Monday, 1 August 2011

#23 Robopocalypse: All Watched Over By Machines Who Want To Kill You

This month we’re going to be taking a look at some non-zombie related apocalypses. After all, I deliberately called this blog “Chris Writes About the End of the World” not “Chris Writes About Zombies” so that I had a get out clause in the event of zombie overload.

So, with zombie apocalypses off the board, let’s take a look at the next best thing: Daniel H. Wilson’s Robopocalypse.

A robot uprising differs from a zombie apocalypse in a lot of ways, but perhaps the most crucial one is plausibility. When the zombie apocalypse happens we don’t need to know how it happens, only how people react to it. The zombie apocalypse is the story of how humans respond in the face of an irrational and impossible event that flies in the face of everything we knew about the world.
Like Ted Danson becoming the lead on CSI
A robot uprising is different however. The robot uprising is the culmination of advances in technology that are supposedly taking place right now, it is the logical extension of where our society is already heading.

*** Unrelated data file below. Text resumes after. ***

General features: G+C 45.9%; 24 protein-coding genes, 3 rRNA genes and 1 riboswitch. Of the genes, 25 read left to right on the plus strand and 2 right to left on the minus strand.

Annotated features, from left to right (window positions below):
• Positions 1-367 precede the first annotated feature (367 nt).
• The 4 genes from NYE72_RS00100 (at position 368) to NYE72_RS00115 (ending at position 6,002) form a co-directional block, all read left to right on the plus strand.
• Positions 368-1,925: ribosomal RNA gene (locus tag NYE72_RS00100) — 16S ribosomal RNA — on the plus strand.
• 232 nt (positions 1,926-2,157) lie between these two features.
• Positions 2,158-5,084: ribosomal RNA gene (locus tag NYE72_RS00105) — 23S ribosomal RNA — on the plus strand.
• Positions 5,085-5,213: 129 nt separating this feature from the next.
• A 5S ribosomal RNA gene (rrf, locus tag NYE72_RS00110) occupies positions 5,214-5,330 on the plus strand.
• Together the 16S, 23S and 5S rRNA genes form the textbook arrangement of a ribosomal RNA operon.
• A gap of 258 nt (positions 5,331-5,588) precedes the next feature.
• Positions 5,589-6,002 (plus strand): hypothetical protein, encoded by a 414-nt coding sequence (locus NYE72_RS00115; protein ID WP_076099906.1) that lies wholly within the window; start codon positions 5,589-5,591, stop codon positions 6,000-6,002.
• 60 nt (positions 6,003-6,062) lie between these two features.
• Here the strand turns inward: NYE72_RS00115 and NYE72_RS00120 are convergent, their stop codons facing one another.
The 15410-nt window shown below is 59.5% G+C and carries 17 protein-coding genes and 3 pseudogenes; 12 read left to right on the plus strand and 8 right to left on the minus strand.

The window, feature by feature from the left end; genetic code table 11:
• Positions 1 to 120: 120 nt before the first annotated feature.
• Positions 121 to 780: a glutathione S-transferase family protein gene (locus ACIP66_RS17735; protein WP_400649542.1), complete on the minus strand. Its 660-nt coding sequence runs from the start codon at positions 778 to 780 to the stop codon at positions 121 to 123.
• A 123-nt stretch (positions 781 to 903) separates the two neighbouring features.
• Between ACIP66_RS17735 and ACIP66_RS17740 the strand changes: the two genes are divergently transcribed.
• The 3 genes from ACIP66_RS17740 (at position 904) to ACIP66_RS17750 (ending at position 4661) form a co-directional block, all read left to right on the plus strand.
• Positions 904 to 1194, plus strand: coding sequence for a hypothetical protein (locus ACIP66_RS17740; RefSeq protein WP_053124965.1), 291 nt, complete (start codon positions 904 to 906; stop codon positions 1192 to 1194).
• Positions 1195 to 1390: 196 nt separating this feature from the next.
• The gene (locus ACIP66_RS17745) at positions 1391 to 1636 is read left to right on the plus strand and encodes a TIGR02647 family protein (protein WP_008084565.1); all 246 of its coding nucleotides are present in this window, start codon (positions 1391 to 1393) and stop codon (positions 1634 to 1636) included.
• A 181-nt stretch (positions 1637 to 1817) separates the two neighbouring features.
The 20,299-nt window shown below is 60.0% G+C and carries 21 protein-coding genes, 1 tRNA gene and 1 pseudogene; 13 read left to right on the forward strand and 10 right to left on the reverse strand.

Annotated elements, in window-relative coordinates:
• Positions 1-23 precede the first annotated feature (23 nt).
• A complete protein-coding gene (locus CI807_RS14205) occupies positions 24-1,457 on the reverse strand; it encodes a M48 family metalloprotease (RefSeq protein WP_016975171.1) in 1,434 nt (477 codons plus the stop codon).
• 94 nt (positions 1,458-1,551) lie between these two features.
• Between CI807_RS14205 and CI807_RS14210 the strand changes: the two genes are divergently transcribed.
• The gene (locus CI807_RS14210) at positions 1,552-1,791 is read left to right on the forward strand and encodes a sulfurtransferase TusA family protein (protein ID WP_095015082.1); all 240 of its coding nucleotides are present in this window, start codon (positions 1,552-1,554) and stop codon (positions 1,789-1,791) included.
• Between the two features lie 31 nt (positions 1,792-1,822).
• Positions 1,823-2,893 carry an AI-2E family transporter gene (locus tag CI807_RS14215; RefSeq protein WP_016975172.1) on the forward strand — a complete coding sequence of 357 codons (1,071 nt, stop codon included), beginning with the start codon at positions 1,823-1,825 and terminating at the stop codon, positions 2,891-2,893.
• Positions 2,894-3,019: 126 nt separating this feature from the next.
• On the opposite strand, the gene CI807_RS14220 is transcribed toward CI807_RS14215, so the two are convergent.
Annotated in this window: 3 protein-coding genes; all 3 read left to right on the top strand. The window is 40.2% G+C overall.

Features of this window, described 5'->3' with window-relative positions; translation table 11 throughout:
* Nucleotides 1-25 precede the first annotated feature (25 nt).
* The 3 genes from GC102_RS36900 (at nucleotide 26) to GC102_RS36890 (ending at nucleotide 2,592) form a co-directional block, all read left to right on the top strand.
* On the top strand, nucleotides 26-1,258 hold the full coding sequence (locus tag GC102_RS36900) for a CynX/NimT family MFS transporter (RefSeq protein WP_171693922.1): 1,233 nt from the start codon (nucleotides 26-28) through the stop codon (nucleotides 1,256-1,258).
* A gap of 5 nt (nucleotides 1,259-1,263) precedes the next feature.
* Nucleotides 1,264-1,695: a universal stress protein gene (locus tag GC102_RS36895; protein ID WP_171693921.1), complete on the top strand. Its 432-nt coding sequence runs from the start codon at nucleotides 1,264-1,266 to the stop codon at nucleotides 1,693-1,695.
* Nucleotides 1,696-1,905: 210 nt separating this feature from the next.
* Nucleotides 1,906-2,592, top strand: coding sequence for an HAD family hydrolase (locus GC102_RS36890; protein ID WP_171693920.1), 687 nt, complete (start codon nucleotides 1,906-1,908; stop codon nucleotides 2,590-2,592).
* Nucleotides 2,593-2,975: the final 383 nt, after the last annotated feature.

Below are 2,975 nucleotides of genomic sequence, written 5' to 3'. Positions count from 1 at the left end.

A Brief History of You Getting Killed by Robots
So it is that previous robot apocalypses have been very much a reflection of current concerns. The very first robot uprising- in fact, the very first use of the word “Robot”-dates back to 1921, not all that long after an actual uprising had taken place. In R.U.R or Rossum’s Universal Robots, the robots are less mechanical men and more artificial humans, built as a slave race. It’s not hard to see why, not long after the Russian Revolution, people (by “people” here I mean “rich people”) would be scared by the idea of such an uprising. The robots here aren’t just a slave race, there the basis of an entire economy. They keep the factories working, the streets clean, and what’s more they’re doing tasks in your home. If they revolted, your society would collapse and your home would no longer be safe.
Poor people are nature’s robots!
Skip forward a few decades to a better known robot apocalypse. This one, admittedly, takes place almost entirely off screen, with the entire battle being symbolised by a punch up between that space marine from Aliens, and that body builder from Jingle All The Way.

This time the rebellious robots weren’t our slave race of robofactory workers and robobabysitters. Instead, the rebellion came in the form of Skynet- a "Global Digital Defense Network" and given command over all computerised military hardware and systems. So, being a massive super-intelligent computer, it did what all massive super-intelligent computers do- became sentient and dropped nuclear bombs on everyone.